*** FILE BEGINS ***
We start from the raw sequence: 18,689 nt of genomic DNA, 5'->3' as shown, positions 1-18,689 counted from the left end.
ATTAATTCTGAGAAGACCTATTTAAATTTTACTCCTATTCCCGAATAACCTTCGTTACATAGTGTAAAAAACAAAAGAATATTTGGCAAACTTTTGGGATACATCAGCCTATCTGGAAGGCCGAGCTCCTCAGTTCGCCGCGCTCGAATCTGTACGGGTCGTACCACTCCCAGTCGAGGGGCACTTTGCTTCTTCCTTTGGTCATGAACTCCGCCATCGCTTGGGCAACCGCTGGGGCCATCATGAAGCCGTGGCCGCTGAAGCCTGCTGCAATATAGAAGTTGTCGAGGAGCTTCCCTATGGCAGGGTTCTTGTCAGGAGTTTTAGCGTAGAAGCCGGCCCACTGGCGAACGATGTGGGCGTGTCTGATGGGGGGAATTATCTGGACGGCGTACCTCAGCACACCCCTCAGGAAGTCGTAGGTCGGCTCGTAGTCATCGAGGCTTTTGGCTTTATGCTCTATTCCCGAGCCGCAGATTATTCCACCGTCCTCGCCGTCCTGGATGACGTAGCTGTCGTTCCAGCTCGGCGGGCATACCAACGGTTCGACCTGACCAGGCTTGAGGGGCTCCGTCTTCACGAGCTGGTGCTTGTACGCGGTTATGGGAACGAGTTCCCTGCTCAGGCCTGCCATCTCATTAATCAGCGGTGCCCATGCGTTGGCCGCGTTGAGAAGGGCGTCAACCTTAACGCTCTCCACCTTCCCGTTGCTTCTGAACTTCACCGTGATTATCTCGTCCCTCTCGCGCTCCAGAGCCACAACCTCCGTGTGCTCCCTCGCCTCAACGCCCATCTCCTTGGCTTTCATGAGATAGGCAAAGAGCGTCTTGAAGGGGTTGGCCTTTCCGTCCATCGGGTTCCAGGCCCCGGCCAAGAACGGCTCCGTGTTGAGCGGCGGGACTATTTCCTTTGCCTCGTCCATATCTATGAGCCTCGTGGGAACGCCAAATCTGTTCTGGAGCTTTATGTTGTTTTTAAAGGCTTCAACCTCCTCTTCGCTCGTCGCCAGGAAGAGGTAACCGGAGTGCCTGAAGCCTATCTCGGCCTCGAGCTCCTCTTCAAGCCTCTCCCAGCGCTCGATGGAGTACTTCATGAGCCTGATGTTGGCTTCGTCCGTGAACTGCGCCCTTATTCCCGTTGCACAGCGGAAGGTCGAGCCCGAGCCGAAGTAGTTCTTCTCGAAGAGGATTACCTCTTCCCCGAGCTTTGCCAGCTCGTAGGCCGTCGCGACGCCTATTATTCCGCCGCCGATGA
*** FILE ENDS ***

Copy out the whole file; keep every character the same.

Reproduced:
We start from the raw sequence: 18,689 nt of genomic DNA, 5'->3' as shown, positions 1-18,689 counted from the left end.
ATTAATTCTGAGAAGACCTATTTAAATTTTACTCCTATTCCCGAATAACCTTCGTTACATAGTGTAAAAAACAAAAGAATATTTGGCAAACTTTTGGGATACATCAGCCTATCTGGAAGGCCGAGCTCCTCAGTTCGCCGCGCTCGAATCTGTACGGGTCGTACCACTCCCAGTCGAGGGGCACTTTGCTTCTTCCTTTGGTCATGAACTCCGCCATCGCTTGGGCAACCGCTGGGGCCATCATGAAGCCGTGGCCGCTGAAGCCTGCTGCAATATAGAAGTTGTCGAGGAGCTTCCCTATGGCAGGGTTCTTGTCAGGAGTTTTAGCGTAGAAGCCGGCCCACTGGCGAACGATGTGGGCGTGTCTGATGGGGGGAATTATCTGGACGGCGTACCTCAGCACACCCCTCAGGAAGTCGTAGGTCGGCTCGTAGTCATCGAGGCTTTTGGCTTTATGCTCTATTCCCGAGCCGCAGATTATTCCACCGTCCTCGCCGTCCTGGATGACGTAGCTGTCGTTCCAGCTCGGCGGGCATACCAACGGTTCGACCTGACCAGGCTTGAGGGGCTCCGTCTTCACGAGCTGGTGCTTGTACGCGGTTATGGGAACGAGTTCCCTGCTCAGGCCTGCCATCTCATTAATCAGCGGTGCCCATGCGTTGGCCGCGTTGAGAAGGGCGTCAACCTTAACGCTCTCCACCTTCCCGTTGCTTCTGAACTTCACCGTGATTATCTCGTCCCTCTCGCGCTCCAGAGCCACAACCTCCGTGTGCTCCCTCGCCTCAACGCCCATCTCCTTGGCTTTCATGAGATAGGCAAAGAGCGTCTTGAAGGGGTTGGCCTTTCCGTCCATCGGGTTCCAGGCCCCGGCCAAGAACGGCTCCGTGTTGAGCGGCGGGACTATTTCCTTTGCCTCGTCCATATCTATGAGCCTCGTGGGAACGCCAAATCTGTTCTGGAGCTTTATGTTGTTTTTAAAGGCTTCAACCTCCTCTTCGCTCGTCGCCAGGAAGAGGTAACCGGAGTGCCTGAAGCCTATCTCGGCCTCGAGCTCCTCTTCAAGCCTCTCCCAGCGCTCGATGGAGTACTTCATGAGCCTGATGTTGGCTTCGTCCGTGAACTGCGCCCTTATTCCCGTTGCACAGCGGAAGGTCGAGCCCGAGCCGAAGTAGTTCTTCTCGAAGAGGATTACCTCTTCCCCGAGCTTTGCCAGCTCGTAGGCCGTCGCGACGCCTATTATTCCGCCGCCGATGA